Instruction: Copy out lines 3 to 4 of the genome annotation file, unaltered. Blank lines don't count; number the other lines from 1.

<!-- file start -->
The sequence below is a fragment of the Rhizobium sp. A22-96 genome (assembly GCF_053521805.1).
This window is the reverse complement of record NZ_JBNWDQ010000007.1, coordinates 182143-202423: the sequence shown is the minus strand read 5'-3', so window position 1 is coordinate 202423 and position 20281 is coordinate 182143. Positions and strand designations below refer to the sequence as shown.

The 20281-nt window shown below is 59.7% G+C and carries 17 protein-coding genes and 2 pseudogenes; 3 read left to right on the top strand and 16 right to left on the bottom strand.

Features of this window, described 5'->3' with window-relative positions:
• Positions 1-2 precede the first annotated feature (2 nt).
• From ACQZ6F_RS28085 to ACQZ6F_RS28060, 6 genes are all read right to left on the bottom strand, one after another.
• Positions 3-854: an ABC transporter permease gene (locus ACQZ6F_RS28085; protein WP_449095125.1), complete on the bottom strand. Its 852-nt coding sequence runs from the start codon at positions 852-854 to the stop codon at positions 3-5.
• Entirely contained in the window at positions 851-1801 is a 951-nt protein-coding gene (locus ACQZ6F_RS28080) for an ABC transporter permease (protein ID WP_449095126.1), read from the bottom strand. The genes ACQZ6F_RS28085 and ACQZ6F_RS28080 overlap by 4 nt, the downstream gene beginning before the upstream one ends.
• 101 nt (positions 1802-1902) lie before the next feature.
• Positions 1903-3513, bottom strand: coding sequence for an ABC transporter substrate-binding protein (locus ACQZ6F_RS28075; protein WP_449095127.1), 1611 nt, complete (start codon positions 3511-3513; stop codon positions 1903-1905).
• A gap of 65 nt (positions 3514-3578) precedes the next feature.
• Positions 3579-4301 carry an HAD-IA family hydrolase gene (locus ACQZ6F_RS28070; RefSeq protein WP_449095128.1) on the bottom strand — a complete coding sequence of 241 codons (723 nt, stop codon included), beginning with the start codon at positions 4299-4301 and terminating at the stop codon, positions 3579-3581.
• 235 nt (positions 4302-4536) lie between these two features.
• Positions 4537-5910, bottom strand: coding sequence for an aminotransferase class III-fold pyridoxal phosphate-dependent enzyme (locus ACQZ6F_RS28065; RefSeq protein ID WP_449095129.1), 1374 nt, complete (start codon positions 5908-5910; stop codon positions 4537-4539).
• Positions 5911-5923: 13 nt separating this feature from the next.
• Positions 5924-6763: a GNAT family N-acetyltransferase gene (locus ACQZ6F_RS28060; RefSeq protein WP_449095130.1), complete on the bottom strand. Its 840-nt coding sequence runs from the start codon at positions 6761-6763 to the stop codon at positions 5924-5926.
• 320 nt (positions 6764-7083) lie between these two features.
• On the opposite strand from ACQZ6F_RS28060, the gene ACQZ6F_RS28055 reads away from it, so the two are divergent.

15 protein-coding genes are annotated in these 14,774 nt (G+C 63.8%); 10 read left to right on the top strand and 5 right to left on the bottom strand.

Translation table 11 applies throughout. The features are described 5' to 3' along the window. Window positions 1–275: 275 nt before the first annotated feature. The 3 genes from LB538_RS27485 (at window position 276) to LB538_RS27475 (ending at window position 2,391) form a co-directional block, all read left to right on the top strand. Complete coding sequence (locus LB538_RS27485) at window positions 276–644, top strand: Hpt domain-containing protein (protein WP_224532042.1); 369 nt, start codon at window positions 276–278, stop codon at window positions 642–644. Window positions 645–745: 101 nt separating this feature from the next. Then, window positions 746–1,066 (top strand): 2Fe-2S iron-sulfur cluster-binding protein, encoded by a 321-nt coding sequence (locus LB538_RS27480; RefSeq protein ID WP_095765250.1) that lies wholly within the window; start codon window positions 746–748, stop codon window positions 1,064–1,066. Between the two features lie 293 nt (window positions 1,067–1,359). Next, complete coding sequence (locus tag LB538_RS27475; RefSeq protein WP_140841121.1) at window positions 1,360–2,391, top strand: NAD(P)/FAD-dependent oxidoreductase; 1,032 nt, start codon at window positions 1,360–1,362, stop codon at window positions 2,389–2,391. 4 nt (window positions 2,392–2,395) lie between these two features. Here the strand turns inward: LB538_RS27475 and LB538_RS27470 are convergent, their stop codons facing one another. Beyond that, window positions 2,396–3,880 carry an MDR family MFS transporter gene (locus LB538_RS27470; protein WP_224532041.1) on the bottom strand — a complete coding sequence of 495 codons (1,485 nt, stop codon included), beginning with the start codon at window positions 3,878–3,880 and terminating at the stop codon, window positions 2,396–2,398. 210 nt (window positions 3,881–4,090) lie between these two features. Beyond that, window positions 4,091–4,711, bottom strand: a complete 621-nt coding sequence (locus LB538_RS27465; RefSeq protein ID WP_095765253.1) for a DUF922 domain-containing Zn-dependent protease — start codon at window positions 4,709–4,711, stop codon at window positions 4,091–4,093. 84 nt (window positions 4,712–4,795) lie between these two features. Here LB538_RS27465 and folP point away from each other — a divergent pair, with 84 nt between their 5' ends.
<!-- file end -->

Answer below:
The 20281-nt window shown below is 59.7% G+C and carries 17 protein-coding genes and 2 pseudogenes; 3 read left to right on the top strand and 16 right to left on the bottom strand.

Features of this window, described 5'->3' with window-relative positions: